UBC sets an example for sustainable cities

The University of British Columbia has implemented a number of initiatives designed to reduce its greenhouse gas emissions by 33% by 2015 and 67% by 2020. It is converting its Academic District Energy system from steam to hot water, a move that will reduce the campus’ thermal energy use by 24% and greenhouse gas emissions by 22% by 2015. Its Bioenergy Research and Development Facility, meanwhile, is North America’s first commercial demonstration of a system that turns locally sourced biomass, such as wood chips and tree trimmings, into fuel that can power a high-efficiency internal combustion engine. Finally, the university has implemented the Continuous Optimization Project to “tune up” buildings across campus. James Tansey, a professor at the Sauder School of Business, says that with 60,000 inhabitants, UBC can provide a model that cities will be able to follow: “Using the campus as a living laboratory for sustainability, to demonstrate in this urban setting, this small city, lessons that can be applied elsewhere, is an important part of what we’re doing." Vancouver Sun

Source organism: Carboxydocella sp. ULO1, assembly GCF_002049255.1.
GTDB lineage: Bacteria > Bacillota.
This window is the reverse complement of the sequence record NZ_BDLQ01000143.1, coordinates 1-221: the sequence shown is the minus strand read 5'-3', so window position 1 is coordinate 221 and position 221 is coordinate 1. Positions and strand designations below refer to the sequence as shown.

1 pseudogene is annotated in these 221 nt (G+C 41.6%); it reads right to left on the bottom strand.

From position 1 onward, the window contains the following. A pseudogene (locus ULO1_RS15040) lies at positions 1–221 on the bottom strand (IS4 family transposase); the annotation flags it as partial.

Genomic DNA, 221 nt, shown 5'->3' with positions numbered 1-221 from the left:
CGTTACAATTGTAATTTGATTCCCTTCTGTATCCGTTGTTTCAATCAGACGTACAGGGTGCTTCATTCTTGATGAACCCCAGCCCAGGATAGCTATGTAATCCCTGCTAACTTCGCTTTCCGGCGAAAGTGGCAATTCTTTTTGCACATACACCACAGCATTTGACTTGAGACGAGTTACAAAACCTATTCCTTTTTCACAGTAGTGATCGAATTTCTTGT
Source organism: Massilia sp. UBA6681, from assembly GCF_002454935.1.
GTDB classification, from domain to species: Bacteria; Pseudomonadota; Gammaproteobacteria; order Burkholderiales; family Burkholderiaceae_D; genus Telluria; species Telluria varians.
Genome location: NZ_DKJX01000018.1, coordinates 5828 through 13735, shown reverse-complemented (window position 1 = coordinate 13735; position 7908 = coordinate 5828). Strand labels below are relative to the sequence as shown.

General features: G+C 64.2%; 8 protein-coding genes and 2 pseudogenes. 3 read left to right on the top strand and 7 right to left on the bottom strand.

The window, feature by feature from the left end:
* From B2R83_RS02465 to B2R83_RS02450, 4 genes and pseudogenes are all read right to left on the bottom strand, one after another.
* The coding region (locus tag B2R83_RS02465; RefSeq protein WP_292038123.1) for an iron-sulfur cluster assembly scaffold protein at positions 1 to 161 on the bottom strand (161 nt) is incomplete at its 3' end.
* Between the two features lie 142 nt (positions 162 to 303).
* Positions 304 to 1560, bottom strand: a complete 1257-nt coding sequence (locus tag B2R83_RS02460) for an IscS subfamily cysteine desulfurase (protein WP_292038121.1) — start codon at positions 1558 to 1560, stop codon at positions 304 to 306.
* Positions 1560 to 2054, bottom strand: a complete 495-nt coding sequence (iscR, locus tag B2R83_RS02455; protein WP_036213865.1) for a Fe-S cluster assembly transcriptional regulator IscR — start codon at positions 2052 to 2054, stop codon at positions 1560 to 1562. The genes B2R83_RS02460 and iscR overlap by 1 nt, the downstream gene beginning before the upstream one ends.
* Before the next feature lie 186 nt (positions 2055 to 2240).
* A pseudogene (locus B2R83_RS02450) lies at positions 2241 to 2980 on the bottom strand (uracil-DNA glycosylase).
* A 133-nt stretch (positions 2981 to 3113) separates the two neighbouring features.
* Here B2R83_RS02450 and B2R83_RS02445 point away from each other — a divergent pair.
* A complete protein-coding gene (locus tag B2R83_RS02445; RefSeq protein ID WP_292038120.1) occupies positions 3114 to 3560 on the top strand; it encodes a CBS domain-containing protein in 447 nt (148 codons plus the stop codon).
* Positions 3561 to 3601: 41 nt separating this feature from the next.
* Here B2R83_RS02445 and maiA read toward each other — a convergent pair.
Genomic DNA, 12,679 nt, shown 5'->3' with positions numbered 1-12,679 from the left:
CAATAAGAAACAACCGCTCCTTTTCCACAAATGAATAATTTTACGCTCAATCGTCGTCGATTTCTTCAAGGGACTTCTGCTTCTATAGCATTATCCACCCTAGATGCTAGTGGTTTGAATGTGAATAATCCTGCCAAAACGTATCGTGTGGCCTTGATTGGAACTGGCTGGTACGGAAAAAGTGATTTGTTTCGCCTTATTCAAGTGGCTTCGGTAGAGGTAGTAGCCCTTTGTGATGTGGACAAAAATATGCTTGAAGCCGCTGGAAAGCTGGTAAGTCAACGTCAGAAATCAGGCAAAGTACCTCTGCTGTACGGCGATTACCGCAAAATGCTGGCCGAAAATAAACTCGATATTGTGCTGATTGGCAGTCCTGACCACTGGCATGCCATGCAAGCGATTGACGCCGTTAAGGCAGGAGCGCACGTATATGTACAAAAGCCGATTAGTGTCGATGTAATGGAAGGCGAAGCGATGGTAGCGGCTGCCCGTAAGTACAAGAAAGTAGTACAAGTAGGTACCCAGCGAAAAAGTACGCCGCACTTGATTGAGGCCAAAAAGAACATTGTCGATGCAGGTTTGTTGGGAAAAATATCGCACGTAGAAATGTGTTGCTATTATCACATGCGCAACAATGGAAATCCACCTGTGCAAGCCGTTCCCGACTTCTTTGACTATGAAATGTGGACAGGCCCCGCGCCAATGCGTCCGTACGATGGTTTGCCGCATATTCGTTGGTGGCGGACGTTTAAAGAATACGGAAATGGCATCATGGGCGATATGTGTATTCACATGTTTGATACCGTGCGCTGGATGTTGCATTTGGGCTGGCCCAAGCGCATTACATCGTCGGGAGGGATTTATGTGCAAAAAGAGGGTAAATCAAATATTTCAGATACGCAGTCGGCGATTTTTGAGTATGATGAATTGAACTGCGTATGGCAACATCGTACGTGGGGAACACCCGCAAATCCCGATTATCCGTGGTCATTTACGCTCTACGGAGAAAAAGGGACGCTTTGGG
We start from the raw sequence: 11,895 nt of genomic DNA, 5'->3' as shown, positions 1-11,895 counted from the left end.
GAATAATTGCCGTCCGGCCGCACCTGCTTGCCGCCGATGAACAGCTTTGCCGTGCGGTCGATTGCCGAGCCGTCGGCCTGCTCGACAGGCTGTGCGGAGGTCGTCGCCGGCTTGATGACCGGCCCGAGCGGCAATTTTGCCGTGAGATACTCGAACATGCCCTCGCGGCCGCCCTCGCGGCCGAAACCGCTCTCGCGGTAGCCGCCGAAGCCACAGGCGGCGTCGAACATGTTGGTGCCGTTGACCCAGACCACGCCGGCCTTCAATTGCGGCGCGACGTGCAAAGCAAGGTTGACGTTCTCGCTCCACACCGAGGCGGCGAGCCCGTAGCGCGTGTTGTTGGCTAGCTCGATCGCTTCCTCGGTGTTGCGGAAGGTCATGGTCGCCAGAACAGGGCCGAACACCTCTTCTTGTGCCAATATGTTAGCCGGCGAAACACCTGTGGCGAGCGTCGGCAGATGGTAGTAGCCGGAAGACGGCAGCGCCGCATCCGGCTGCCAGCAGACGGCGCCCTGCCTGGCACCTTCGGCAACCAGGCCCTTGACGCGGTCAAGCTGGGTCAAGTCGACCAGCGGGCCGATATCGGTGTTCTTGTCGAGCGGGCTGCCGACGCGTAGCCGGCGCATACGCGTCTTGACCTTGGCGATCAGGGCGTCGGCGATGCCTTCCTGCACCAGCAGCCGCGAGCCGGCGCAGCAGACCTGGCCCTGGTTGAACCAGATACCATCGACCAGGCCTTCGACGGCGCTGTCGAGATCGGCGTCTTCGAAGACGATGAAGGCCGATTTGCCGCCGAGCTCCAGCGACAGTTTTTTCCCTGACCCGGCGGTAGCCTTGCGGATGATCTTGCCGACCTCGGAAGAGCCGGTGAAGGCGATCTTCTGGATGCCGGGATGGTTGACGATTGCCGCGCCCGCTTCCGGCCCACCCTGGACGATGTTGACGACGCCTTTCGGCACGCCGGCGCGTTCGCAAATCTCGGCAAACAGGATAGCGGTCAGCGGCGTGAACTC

OUSA poll finds that Ontarians are concerned with cost of university degree

Results of a new survey released by the Ontario Undergraduate Student Alliance (OUSA) suggest that many Ontarians are concerned about student debt. 79% of 1000 respondents to the survey agreed that students and families must take on too much debt to pay for university. OUSA pointed out that this concern was consistent across demographic groups: 79% of respondents from households that earn a combined income greater  than $100,000 agreed with the statement regarding student borrowing, as well as 79% of respondents from households with no children. 86% of respondents from households with a combined income of $40,000 or less agreed that students were forced to borrow too much to pay for school. Meanwhile, 53% of respondents said that a university degree was “important” or “very important” to finding a good job, while only 11% said it was “unimportant” or “very unimportant.” Nearly half of respondents said they would be willing to accept a tax increase to decrease student costs and improve financial assistance. OUSA News Release | Full Report